Everything that makes Paris Paris—its eccentric shops, its sense of living history, its perfect buttery brioches—Elaine Sciolino finds on the Rue des Martyrs.
Some people look at the Rue des Martyrs and see a street. I see stories.
For me, it is the only street in Paris, a half-mile celebration of the city in all its diversity—its rituals and routines, its permanence and transience, its quirky old family-owned shops and pretty young boutiques. This street represents what is left of the intimate, human side of Paris.
I can never be sad on the Rue des Martyrs. There are espressos to drink, baguettes to sniff, corners to discover, and, most important, people to meet. There’s a showman who’s been running a drag cabaret for more than half a century, a woman who repairs 18th-century mercury barometers, and an owner of a century-old bookstore with a passion for left-wing philosophers. Merchants have introduced me to their gastronomic passions, like a sweet turnip with yellow stripes named “Ball of Gold” and a pungent butter made with unpasteurized milk from the Kabylie region of Algeria. They have taught me how to liberate a raw almond from its skin by slamming it against a wall and how to test the ripeness of Camembert with the pressure of a thumb. The small food shops on the lower end have no doors, which makes them cold in winter, hot in summer, damp when it rains, and inviting no matter what the weather.
The Rue des Martyrs does not be- long to monumental Paris. You won’t find it in most guidebooks. About a mile northeast of the Place de l’Opéra and half a mile south of the Sacré-Coeur Basilica, it cuts at an uphill angle through former working-class neighborhoods of the Ninth and 18th Arrondissements. It lacks the grandeur of the Champs-Élysées and the elegance of St.-Germain.
The street jealously guards its secrets: it has no landmarks, no important architecture, no public gardens, nor any stone plaques on the sides of buildings telling you who was born, lived, worked, or died here. Yet it has made history. On this street, the patron saint of France was beheaded, the Jesuits took their first vows, and the ritual of communicating with the dead was codified into the séance. It was here that Degas and Renoir painted circus acrobats, Émile Zola situated a lesbian dinner club in his novel Nana, and François Truffaut filmed scenes from The 400 Blows. Claude Monet, Paul Gauguin, and Georges Bizet were baptized at a church at the street’s base; the modern strip tease is said to have been invented in a cabaret at its top. More recently, Pharrell Williams, Kanye West, and the band Phoenix came here to record songs at Motorbass studio.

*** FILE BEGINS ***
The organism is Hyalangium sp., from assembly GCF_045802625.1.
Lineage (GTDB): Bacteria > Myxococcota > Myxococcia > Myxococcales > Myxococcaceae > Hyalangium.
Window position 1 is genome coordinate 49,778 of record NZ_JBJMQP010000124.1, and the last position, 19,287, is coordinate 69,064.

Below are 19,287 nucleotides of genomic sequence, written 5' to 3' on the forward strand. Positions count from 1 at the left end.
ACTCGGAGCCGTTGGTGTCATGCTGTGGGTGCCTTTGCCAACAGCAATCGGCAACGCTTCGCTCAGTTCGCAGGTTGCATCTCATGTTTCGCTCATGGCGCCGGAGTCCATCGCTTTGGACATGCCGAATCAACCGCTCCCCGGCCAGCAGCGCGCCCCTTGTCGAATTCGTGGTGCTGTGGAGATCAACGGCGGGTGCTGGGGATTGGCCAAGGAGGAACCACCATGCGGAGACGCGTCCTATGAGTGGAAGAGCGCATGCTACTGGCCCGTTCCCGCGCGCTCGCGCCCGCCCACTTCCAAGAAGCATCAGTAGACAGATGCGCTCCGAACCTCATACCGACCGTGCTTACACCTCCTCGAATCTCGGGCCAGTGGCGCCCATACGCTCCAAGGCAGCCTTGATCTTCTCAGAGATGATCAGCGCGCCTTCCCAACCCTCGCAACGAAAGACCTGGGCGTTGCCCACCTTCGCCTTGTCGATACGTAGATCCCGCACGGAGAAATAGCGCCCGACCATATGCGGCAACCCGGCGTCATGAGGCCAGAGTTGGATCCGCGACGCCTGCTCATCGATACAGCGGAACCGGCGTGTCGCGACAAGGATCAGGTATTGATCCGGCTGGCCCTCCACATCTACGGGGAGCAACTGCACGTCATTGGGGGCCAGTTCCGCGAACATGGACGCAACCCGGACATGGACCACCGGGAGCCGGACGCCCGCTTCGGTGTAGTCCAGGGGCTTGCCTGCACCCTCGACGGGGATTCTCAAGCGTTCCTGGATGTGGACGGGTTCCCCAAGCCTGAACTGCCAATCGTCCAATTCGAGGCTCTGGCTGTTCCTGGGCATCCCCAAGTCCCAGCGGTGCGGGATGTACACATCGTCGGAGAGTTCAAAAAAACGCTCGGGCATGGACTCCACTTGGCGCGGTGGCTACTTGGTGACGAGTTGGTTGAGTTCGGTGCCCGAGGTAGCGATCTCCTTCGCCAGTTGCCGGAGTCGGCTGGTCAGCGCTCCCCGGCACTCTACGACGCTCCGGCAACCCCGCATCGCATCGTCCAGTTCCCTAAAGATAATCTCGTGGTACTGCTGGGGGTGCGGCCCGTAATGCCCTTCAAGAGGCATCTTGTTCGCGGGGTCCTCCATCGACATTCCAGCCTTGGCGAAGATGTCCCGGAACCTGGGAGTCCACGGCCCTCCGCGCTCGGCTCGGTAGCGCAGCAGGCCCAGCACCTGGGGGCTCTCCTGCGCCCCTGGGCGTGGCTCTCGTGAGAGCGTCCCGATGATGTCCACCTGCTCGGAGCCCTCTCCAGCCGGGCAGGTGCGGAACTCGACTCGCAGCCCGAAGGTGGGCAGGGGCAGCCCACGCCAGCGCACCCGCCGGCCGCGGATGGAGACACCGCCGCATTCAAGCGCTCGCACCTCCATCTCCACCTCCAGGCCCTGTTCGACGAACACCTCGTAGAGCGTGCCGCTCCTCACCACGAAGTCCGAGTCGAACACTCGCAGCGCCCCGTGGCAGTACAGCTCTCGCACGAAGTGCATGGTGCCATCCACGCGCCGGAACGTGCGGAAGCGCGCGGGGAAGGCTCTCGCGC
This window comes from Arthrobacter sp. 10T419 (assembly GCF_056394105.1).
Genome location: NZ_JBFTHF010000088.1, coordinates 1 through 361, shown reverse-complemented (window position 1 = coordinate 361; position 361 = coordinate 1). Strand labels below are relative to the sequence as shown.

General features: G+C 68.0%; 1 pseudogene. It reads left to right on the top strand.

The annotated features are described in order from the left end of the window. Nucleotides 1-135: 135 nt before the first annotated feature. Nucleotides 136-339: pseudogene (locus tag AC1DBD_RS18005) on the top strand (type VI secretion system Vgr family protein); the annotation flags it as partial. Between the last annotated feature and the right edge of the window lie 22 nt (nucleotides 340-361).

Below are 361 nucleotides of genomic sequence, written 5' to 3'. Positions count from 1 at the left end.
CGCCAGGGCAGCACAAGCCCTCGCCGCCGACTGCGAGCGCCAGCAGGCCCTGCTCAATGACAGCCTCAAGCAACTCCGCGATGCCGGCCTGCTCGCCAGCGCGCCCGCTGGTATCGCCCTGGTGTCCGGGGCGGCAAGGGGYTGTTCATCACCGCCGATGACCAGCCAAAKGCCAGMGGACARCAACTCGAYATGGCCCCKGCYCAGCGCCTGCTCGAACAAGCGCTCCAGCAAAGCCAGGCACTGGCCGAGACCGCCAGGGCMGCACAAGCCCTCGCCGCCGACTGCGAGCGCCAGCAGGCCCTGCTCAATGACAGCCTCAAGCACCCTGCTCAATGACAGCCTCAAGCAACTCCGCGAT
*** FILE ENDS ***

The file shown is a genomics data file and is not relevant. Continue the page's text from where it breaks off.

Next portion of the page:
The Rue des Martyrs is not long—no longer than the stretch of New York’s Fifth Avenue between Rockefeller Center and Central Park. But its activity is much more concentrated: nearly 200 small businesses are packed into its storefronts—among them fishmongers, pastry shops, florists, hairdressers, clothing stores, book shops, cabarets, butchers, jewelers, a gay sauna with a façade like a Greek temple. Who could ask for anything more?
The Rue des Martyrs can be perceived as two streets—or, better, two worlds—divided by a wide boulevard about three-fourths of the way up. The part below belongs to 19th-century commercial and financial Paris, the part above to what was once the village of Montmartre, outside the city limits.
Although it is wide enough for cars to park on one side, the street is so narrow that people living in apartments facing the street know the comings and goings of residents and shopkeepers just across the way. There is the old woman who stands on her balcony for a cigarette each morning, the man who washes his windows every Tuesday, and the young couple who open their shutters and play loud music before going to work.
Early each morning, a respectable-looking young woman heads to her job at a massage parlor that everyone knows offers more than massages, while nannies from far-off places like Mali and Cameroon drop off children at a day-care center hidden inside a courtyard. Late each afternoon, as residents begin returning home from work, an elderly woman sings to herself, filling the sidewalks with childish tones of “la, la, la, la,” while a battered musician with missing teeth and a guitar strapped on his back wanders in and out of shops, displaying varying degrees of coherence.
Every Saturday morning, I sit at the café at No. 8 and face the Rue des Martyrs to watch the show. The actors perform on six mini-stages on the other side of the street: my greengrocer and my cheese shop and my butcher at No. 3, my second cheese shop and my fish store at No. 5, and my supermarket at No. 9, where an itinerant chair caner sets up. I order a café crème. Mohamed (a.k.a. Momo) Allili, the day manager, doesn’t mind when I bring a sugared brioche from my favorite bakery next door. This café serves as my personal salon, where neighbors and merchants come and tell stories of the street’s history and its transformation over the years.